Patients with HIV infection without a prior history of coronary heart disease may be at a higher risk of developing heart failure.
“Heavy alcohol consumption, which is more prevalent among HIV-infected people, is also an established risk factor for heart failure,” the study authors write.
Adeel A. Butt from the University of Pittsburgh School of Medicine and colleagues analyzed data from HIV-infected and HIV-uninfected veterans enrolled in the Veterans Aging Cohort Study Virtual Cohort, the journal Archives of Internal Medicine reports.
The objective was to determine whether HIV infection was independently associated with an increase risk of heart failure (HF), according to a Pittsburgh statement.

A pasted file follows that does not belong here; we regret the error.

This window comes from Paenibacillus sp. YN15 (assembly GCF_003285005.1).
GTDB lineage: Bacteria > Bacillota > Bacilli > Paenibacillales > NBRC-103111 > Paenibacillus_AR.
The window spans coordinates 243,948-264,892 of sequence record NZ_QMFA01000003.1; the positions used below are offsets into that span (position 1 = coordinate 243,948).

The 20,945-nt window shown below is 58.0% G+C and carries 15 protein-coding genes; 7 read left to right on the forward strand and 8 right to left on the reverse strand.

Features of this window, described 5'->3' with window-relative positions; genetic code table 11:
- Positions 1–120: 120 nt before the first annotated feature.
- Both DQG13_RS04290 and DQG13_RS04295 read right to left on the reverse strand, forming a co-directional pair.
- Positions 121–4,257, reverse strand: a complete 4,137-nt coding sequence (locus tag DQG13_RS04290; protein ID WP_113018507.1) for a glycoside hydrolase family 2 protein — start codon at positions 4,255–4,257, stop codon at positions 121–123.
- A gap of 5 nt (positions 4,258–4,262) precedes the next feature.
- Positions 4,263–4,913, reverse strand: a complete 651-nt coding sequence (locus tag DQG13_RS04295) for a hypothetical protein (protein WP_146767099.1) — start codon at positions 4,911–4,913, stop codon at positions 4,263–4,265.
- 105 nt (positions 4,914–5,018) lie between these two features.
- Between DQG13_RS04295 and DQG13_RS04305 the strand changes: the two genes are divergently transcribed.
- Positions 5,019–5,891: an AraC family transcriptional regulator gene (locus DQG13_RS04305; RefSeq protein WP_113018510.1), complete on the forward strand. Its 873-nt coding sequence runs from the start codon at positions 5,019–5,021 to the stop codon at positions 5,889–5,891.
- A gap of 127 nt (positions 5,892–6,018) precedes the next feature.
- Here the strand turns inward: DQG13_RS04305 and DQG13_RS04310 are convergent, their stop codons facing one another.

A total of 8,486 patients were included in the analysis, of whom 2,391 were HIV- infected and 6,095 were HIV-uninfected. During the median (midpoint) 7.3 years of follow-up, there were 286 new heart failure events and 1,096 deaths.
“Participants with HIV infection were more likely to have Hepatitis C virus co-infection and cocaine abuse or dependence and higher reported rate of current smoking, but were less likely to have hypertension or diabetes,” the authors report.
Compared with HIV-uninfected veterans, those who were HIV-infected had an increased risk of heart failure, and this association was also present among veterans who did not have a coronary heart disease event or a diagnosis related to alcohol abuse or dependence before the heart failure event.